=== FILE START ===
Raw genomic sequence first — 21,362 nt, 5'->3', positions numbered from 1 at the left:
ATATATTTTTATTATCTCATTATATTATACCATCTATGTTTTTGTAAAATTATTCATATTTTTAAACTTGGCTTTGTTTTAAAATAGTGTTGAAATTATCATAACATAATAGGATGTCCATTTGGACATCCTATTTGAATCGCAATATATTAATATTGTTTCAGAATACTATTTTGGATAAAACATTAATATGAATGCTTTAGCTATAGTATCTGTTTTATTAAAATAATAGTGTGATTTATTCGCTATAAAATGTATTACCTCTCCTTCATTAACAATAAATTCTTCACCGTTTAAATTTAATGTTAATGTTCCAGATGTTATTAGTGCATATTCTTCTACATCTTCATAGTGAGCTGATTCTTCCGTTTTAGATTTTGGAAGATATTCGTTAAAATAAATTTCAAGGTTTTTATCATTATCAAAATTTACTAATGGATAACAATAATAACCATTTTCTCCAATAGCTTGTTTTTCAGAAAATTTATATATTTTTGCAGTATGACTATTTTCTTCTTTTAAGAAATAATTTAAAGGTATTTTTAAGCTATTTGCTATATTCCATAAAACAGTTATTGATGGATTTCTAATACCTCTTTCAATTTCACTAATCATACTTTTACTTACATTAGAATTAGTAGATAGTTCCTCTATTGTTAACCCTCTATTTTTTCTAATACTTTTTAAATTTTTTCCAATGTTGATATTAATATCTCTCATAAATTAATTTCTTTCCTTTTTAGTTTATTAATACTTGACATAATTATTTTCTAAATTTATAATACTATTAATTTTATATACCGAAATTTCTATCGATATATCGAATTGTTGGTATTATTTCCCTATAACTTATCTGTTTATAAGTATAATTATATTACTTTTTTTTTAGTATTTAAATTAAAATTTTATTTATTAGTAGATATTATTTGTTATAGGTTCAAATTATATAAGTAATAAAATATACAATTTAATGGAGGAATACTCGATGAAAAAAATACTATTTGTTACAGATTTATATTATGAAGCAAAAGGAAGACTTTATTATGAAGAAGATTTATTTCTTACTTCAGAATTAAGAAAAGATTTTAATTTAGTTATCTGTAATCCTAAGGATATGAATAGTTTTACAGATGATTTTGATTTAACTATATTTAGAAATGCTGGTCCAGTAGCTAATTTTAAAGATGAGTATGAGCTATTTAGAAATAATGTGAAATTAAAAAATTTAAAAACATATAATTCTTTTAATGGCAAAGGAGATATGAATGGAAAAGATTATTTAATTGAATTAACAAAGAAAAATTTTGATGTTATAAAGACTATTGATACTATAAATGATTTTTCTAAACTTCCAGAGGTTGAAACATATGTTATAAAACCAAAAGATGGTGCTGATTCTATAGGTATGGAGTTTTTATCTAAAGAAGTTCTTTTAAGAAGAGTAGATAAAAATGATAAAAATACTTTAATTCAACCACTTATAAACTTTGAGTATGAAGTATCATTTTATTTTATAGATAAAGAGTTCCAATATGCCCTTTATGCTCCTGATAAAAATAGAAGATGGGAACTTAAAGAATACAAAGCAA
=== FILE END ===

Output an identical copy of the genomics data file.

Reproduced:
Raw genomic sequence first — 21,362 nt, 5'->3', positions numbered from 1 at the left:
ATATATTTTTATTATCTCATTATATTATACCATCTATGTTTTTGTAAAATTATTCATATTTTTAAACTTGGCTTTGTTTTAAAATAGTGTTGAAATTATCATAACATAATAGGATGTCCATTTGGACATCCTATTTGAATCGCAATATATTAATATTGTTTCAGAATACTATTTTGGATAAAACATTAATATGAATGCTTTAGCTATAGTATCTGTTTTATTAAAATAATAGTGTGATTTATTCGCTATAAAATGTATTACCTCTCCTTCATTAACAATAAATTCTTCACCGTTTAAATTTAATGTTAATGTTCCAGATGTTATTAGTGCATATTCTTCTACATCTTCATAGTGAGCTGATTCTTCCGTTTTAGATTTTGGAAGATATTCGTTAAAATAAATTTCAAGGTTTTTATCATTATCAAAATTTACTAATGGATAACAATAATAACCATTTTCTCCAATAGCTTGTTTTTCAGAAAATTTATATATTTTTGCAGTATGACTATTTTCTTCTTTTAAGAAATAATTTAAAGGTATTTTTAAGCTATTTGCTATATTCCATAAAACAGTTATTGATGGATTTCTAATACCTCTTTCAATTTCACTAATCATACTTTTACTTACATTAGAATTAGTAGATAGTTCCTCTATTGTTAACCCTCTATTTTTTCTAATACTTTTTAAATTTTTTCCAATGTTGATATTAATATCTCTCATAAATTAATTTCTTTCCTTTTTAGTTTATTAATACTTGACATAATTATTTTCTAAATTTATAATACTATTAATTTTATATACCGAAATTTCTATCGATATATCGAATTGTTGGTATTATTTCCCTATAACTTATCTGTTTATAAGTATAATTATATTACTTTTTTTTTAGTATTTAAATTAAAATTTTATTTATTAGTAGATATTATTTGTTATAGGTTCAAATTATATAAGTAATAAAATATACAATTTAATGGAGGAATACTCGATGAAAAAAATACTATTTGTTACAGATTTATATTATGAAGCAAAAGGAAGACTTTATTATGAAGAAGATTTATTTCTTACTTCAGAATTAAGAAAAGATTTTAATTTAGTTATCTGTAATCCTAAGGATATGAATAGTTTTACAGATGATTTTGATTTAACTATATTTAGAAATGCTGGTCCAGTAGCTAATTTTAAAGATGAGTATGAGCTATTTAGAAATAATGTGAAATTAAAAAATTTAAAAACATATAATTCTTTTAATGGCAAAGGAGATATGAATGGAAAAGATTATTTAATTGAATTAACAAAGAAAAATTTTGATGTTATAAAGACTATTGATACTATAAATGATTTTTCTAAACTTCCAGAGGTTGAAACATATGTTATAAAACCAAAAGATGGTGCTGATTCTATAGGTATGGAGTTTTTATCTAAAGAAGTTCTTTTAAGAAGAGTAGATAAAAATGATAAAAATACTTTAATTCAACCACTTATAAACTTTGAGTATGAAGTATCATTTTATTTTATAGATAAAGAGTTCCAATATGCCCTTTATGCTCCTGATAAAAATAGAAGATGGGAACTTAAAGAATACAAAGCAA